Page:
So I grabbed McCalls 5433 and made my own Stormtrooper shirt to wear 'business casual'.
Oh dear. That's just us.

Thursday, 3 May 2018

Hello Beryl

I had such a fun night wearing this to dinner last week. This fabric just sparkles at night while still being a quasi ‘little black dress’, sponsored by Minerva Crafts.

I did get asked ‘is that a coat or a dress’? Beryl fromNamed is a dress from their ‘Earth Science’ collection. This is a dress and a fun one with this fabric.

I had limited time to make this dress so I jumped into the instructions and found the key piece of information I needed to adjust this pattern. Beryl Bomber dress is designed for 172cm height. That’s really all I needed to check before I swung into adjusting the pattern to suit me.

Ok. I did check the bust, waist and hip measurements so I cut out the 38 size. Keeping in mind this pattern has lots of ease in it because of the bomber style, my main adjustment was to shorten the skirt with the view to recheck the waistline down the track.

There was one Instagram review stating the dress was big so I was comfortable to keep the roominess because of the fabric.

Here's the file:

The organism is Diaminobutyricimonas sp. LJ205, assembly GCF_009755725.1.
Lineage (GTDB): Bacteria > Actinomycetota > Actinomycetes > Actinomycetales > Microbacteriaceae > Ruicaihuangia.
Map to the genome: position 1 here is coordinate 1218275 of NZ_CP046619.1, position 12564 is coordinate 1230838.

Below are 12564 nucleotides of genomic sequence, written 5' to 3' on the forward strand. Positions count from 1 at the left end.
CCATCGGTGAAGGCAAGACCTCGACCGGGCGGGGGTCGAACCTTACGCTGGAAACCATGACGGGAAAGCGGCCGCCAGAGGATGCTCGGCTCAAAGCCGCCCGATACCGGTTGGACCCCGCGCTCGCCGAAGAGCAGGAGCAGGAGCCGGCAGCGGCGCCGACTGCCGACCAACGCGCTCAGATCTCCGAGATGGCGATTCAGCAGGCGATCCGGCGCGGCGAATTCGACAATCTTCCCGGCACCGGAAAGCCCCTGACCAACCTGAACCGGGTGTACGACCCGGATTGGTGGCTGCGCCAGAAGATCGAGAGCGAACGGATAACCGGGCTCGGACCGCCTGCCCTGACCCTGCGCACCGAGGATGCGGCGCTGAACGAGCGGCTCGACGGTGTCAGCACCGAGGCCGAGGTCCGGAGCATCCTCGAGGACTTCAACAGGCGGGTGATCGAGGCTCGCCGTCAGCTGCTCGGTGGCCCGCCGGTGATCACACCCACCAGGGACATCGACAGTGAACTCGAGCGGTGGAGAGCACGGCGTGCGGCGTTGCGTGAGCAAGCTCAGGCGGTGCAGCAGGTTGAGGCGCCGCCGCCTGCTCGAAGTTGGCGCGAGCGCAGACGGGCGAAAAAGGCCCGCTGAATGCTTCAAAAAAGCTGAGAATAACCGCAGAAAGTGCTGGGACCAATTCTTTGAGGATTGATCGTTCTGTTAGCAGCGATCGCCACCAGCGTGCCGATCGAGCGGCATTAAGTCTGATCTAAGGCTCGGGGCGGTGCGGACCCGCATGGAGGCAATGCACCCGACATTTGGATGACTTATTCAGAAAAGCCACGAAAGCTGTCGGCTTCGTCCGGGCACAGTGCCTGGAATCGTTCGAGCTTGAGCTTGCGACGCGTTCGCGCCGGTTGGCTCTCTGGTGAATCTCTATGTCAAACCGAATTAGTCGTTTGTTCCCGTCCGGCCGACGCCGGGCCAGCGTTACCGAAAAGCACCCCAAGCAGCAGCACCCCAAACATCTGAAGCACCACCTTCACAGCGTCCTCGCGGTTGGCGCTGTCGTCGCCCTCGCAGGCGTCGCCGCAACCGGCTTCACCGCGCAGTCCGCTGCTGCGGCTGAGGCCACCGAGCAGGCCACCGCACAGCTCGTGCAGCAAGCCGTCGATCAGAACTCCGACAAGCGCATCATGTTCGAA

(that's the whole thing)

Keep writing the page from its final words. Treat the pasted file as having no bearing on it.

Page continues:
This geometric metallic brocade fabric is gorgeous. Well technically it has metallic fibres so I knew this was going to require as many enclosed seams as possible. I used French seam finishes. My bias binding stash also came handy to finish the centre front seams and hem.

One piece I didn’t used was the front facing. Because I enclosed the centre front seam with bias binding, there was no need to use this facing.

I was a bit befuddled where the dress needs a piece of ribbon to encase the elastic at the waistline. Hence my using a medium weight cotton fabric from my stash for the internal waistband. This is the only part of the dress that is firm against your body so I decided to use a fabric that wouldn’t scratch.

The pattern also recommends using a firm rib knit for the collar. The rib knit from Minerva Crafts is soft and really feels great against my skin. When I sewed the knit to this fabric I did stretch it a smidge to make it curve against my neck. It’s a great collar feature.

When there are external pockets on a pattern I do a simple check on the garment to make sure the pocket base can be reached easily. When I pinned the pockets to the dress, I lined up the geometric design so it sat along one of the geometric lines.